Publications by authors named "Marco Montevecchi"

23 Publications

  • Page 1 of 1

Rapid maxillary expansion on oral breathing children: effects on tongue location, hyoid position and breathing. A pilot study.

Minerva Dent Oral Sci 2021 Jun;70(3):97-102

Dental Service for Disabled Patients, Department of Biomedical and Neuromotor Sciences, DIBINEM, University of Bologna, Bologna, Italy.

Background: Oral breathing and downward tongue position are generally associated with transverse hypo-development of the upper maxilla. Rapid maxillary expansion aims to expand the upper maxilla transversely. This pilot retrospective clinical study evaluates the effects of rapid maxillary expansion therapy on the resting position of the tongue, on the position of the hyoid bone and on clinical respiratory pattern in a group of mouth breathing patients with mono- or bilateral cross-bites due to transversal deficits of the maxilla.

Methods: A total of 39 prepubertal oral breathing subjects with posterior cross-bite (mean age 8.5 year) have been studied. Before (T0) and after treatment (T1), changes in the position of the hyoid bone and tongue were evaluated by comparing latero-lateral radiographs (TLL), while the modification of respiratory patterns by a clinical and anamnestic assessment.

Results: After the treatment, the dorsum of tongue moved closer to the palatine vault, the position of the hyoid bone did not undergo significant variations and the respiratory pattern clinically improved in 64% of subjects.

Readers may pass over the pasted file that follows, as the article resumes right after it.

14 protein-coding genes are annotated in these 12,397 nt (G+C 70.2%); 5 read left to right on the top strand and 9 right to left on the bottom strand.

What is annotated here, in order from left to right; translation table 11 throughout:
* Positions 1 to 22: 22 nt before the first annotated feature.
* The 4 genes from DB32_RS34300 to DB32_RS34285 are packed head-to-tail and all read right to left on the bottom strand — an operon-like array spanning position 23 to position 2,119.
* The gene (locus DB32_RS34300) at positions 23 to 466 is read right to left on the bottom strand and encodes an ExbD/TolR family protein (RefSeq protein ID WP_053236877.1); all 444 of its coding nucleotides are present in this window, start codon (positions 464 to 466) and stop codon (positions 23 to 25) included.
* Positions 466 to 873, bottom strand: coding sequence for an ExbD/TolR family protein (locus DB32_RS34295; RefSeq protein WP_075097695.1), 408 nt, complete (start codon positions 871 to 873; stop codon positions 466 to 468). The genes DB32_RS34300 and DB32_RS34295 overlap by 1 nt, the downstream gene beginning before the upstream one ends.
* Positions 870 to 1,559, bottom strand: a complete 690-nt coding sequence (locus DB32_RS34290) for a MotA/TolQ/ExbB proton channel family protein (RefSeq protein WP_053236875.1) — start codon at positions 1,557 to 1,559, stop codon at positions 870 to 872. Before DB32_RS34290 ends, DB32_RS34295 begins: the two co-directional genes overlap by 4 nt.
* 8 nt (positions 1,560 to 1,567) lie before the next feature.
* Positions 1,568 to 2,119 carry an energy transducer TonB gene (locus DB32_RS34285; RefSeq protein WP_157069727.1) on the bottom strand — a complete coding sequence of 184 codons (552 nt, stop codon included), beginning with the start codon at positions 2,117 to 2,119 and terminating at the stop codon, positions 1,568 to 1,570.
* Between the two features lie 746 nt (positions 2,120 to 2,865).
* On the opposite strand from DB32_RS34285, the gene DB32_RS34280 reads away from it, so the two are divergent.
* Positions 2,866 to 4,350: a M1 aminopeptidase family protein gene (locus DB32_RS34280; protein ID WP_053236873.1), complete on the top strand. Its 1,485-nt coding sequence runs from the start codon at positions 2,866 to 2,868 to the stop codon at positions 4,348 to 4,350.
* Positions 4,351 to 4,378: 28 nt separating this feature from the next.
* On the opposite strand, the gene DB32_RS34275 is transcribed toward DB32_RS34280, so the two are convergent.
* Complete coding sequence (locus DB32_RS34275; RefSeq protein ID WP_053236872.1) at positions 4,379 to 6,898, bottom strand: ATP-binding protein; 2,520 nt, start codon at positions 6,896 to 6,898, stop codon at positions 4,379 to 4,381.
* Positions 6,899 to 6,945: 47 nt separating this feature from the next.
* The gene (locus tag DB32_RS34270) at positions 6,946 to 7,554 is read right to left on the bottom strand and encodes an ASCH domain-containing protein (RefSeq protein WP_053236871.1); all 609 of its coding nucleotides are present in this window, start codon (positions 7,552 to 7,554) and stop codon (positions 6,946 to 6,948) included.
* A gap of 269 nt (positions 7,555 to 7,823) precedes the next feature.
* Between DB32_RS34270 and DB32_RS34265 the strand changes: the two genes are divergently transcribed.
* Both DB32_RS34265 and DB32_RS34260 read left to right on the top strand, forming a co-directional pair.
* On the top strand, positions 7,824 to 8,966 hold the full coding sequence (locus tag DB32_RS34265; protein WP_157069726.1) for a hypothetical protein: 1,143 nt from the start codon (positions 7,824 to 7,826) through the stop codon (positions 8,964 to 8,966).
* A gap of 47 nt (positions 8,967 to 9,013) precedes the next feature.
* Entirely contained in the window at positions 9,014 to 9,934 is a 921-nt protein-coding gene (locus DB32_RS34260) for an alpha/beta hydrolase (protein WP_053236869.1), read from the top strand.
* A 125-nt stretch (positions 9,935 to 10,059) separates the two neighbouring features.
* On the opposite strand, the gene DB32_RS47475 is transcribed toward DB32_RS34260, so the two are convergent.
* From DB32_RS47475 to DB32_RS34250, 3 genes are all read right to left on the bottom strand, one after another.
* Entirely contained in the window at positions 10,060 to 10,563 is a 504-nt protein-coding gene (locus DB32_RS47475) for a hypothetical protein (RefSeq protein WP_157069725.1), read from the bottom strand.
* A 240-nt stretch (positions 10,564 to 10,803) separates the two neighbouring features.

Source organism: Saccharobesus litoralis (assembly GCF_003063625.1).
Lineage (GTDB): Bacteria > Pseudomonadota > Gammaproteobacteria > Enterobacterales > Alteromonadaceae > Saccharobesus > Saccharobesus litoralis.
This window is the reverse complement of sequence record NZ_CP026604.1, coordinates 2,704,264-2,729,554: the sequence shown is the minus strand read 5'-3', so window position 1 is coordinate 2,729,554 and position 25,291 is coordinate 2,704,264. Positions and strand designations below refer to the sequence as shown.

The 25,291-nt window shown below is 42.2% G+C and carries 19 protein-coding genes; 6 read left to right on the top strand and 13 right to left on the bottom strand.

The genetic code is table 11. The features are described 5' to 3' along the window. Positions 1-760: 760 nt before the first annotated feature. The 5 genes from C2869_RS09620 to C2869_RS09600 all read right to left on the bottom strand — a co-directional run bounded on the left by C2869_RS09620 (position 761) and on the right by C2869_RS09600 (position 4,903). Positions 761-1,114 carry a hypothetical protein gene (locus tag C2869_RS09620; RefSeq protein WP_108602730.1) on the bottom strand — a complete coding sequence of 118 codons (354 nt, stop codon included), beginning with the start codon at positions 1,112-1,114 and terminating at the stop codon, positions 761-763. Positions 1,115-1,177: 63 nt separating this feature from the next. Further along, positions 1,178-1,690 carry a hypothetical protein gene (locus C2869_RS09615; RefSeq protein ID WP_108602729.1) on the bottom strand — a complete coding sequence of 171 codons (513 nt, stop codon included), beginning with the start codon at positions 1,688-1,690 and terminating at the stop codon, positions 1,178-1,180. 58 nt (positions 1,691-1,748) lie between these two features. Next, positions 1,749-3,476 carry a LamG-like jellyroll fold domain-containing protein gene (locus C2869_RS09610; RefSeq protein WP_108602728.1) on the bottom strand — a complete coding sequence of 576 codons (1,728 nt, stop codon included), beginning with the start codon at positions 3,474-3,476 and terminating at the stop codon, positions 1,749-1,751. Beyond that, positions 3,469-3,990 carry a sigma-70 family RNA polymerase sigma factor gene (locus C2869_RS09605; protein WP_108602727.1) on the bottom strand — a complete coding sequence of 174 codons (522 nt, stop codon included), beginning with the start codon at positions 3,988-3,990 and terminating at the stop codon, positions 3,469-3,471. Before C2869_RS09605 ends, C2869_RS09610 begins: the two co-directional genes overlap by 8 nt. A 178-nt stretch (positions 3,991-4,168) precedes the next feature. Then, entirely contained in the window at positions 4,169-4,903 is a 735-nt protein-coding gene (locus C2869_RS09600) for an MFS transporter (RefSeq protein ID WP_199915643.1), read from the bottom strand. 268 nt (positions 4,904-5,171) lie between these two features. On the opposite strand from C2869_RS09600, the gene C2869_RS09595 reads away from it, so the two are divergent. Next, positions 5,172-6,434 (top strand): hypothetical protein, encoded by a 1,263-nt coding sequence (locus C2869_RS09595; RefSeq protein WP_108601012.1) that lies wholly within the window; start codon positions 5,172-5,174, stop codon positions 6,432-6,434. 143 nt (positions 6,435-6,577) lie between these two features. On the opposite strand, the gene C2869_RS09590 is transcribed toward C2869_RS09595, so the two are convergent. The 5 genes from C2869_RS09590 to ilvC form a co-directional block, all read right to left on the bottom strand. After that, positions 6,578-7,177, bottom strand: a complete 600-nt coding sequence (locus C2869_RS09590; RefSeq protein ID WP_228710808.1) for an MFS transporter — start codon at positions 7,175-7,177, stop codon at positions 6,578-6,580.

Conclusions: In patients in early stages of oral respiratory development, rapid maxillary expansion promoted correct tongue position but did not produce significant changes in the position of the hyoid bone. It has been observed a general improvement of the breathing pattern.
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http://dx.doi.org/10.23736/S2724-6329.21.04290-4DOI Listing
June 2021

Evaluation of Floss Remnants After Implant Flossing in Three Different Implant Conditions: A Preclinical Study.

Int J Oral Maxillofac Implants 2021 May-Jun;36(3):569-573

Purpose: The aim of this preclinical study was to evaluate whether implant flossing could leave floss residues in three different implant-prosthetic conditions.

Materials And Methods: Using an anatomical model, three different conditions were studied: correct connection between the implant and abutment and complete insertion of the implant threads into the plaster (control group); misfit of approximately 220 to 230 μm between the implant platform and abutment in the absence of any thread exposure (misfit group); partial exposure of implant threads but absence of misfit (thread group). Twenty-one microstructured tapered threaded implants were divided among the three groups. Each sample was subjected to a flossing procedure using spongy floss, standardized in terms of movement, frequency, time, and pressure. Subsequently, a stereomicroscope examination with a standardized magnification of 10× was performed in order to highlight the possible presence of floss residues on the implant surface.

Results: No floss residue was ever detected for the control group. Both misfit and thread groups showed floss residues that were discernible in two different types: microfilaments and amorphous particles. Statistical analysis showed a significant difference for the presence of floss remnants between the control group and the other two experimental groups (P = .005). No difference was observed between the misfit and thread groups.

Conclusion: This study shows that exposed threads and misfit can induce the release of floss residues during maintenance procedures.
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http://dx.doi.org/10.11607/jomi.8350DOI Listing
June 2021

Development and validation of the Italian version of the 'Parental Perceptions of Silver Diamine Fluoride Dental Color Changes' questionnaire.

Int J Paediatr Dent 2021 May 12. Epub 2021 May 12.

Department of Biomedical and NeuroMotor Sciences (DiBiNeM), Unit of Dental Care for Special Needs Patients and Paediatric Dentistry, University of Bologna, Bologna, Italy.